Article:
Sweden is an interesting place; while ultramodern and hip on the one hand, the Scandinavian country’s population can also have a considerably conservative and traditional slant on the other. During COVID-19, the nation’s population went about its response differently. About 74% of the population has been vaccinated but there was also a tendency to consider natural immunity alongside vaccine hesitancy, especially as the pandemic went on and it became apparent that the vaccines don’t necessarily stop SARS-CoV-2 viral transmission. But while a growing contingent of Swedes embrace natural immunity and healthy living as a means of fighting viruses such as SARS-CoV-2, a small but influential movement gladly volunteer to have a vaccine chip actually implanted in their hands.
According to multiple media, including France 24, by December 2021, the Nordic nation drafted new rules that individuals must exhibit a vaccine passport at all events with over 100 persons in attendance. With a tech-savvy, hip, and entrepreneurial population, some crafty individuals started companies to develop implantable chips in response to the need for vaccine passports. One such venture was Biohax, while another group using an implantable chip is the Epicenter digital innovation business center in Stockholm—a coworking space.
Thus far, about 6,000 people in Sweden have had a chip inserted in their hands—literally. And Epicenter, that coworking space in Stockholm, has made the chip available to its workers and to member organizations. This place can be considered perhaps the pioneers of the fledging transhumanism movement?
According to Amanda Back, an Epicenter member who had the vaccine passport chip implanted in her hand, “I think it’s very much part of my own integrity to have myself chipped and keep my personal data here with me; I actually feel that it’s even more control in my hands having it in my own hand.”
The electronic tags are the size of a grain of rice. The procedure of implanting them in the hand is done via a simple injection.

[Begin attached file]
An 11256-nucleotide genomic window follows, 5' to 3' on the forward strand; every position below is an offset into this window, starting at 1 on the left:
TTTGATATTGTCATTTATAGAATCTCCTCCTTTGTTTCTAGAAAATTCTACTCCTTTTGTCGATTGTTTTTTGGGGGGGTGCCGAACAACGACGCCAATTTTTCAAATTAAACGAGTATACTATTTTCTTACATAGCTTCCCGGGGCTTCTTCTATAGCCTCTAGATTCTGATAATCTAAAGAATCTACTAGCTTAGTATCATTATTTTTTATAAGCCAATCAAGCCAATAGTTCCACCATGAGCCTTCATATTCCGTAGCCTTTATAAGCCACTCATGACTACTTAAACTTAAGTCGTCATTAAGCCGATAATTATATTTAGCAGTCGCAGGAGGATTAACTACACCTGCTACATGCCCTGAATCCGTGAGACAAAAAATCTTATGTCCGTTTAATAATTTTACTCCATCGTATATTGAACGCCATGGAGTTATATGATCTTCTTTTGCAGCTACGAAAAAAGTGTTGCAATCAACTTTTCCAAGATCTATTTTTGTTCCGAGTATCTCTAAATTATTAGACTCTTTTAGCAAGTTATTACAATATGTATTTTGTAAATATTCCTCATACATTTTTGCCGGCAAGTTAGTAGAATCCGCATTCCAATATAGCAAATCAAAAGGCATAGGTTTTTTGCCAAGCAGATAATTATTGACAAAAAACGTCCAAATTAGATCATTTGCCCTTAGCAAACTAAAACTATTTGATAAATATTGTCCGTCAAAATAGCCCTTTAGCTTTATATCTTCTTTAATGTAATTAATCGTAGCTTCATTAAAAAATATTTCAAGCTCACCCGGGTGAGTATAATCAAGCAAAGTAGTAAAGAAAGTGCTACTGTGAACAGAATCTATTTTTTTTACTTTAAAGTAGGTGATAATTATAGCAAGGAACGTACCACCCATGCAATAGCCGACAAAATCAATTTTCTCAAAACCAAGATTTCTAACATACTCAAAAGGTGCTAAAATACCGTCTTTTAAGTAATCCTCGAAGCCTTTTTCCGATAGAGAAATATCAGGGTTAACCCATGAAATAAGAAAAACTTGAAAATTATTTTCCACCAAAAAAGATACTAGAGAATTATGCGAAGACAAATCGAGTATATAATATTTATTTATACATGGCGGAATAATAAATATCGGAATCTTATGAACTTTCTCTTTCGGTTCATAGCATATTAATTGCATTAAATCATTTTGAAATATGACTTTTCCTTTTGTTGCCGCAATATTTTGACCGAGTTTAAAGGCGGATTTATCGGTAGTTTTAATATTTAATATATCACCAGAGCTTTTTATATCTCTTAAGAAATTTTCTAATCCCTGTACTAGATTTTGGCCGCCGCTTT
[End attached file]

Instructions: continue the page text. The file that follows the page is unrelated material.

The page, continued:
Hannes Sjöblad, Chief Disruption Officer for Epicenter, declared, “So I have another implant in my arm, and I have pre programmed the chip so that I have my COVID passport on the chip.” He continued, “And the reason is that I always wanted to have it accessible and when I read my chip, I just swipe my phone
He can swipe the chip with the phone to unlock the app which serves the proprietary health data, including a PDF which is my COVID vaccine passport. And this means that it’s always accessible for me or for anyone else that really wants to read me.” Giving examples, Hannes shared, “For example if I go to the movies or to a shopping center then people will be able to check my status even if I don’t have my phone.”
These chip implants cost approximately 100 Euros and apparently a range of options are available, some more fully featured. For example, Sjöblad compares the chip implant that can last “20 30 40 years” versus a health wearable “you can only use for three or four years.”
“Why carry a vaccine passport when it can be a swiped implanted chip?” or so goes the logic. But critics have emerged in response to the Swedish implantable vaccine chip trend. What if these chips are commandeered or usurped to exploit private personal health information, possibly selling such data to brokers?
But Sjöblad argues that these chips are battery-less and cannot transmit a signal alone. Essentially “passive,” they persist in sleep mode. They can never tell your location, they’re only activated when you touch them with your smartphone.” According to this proponent, they cannot be used for tracking purposes.
Essentially a voluntary movement, thus far the early adopters are more curious than anything else. Moreover, Epicenter claims the procedure is completely reversible.
So, what’s to be worried about?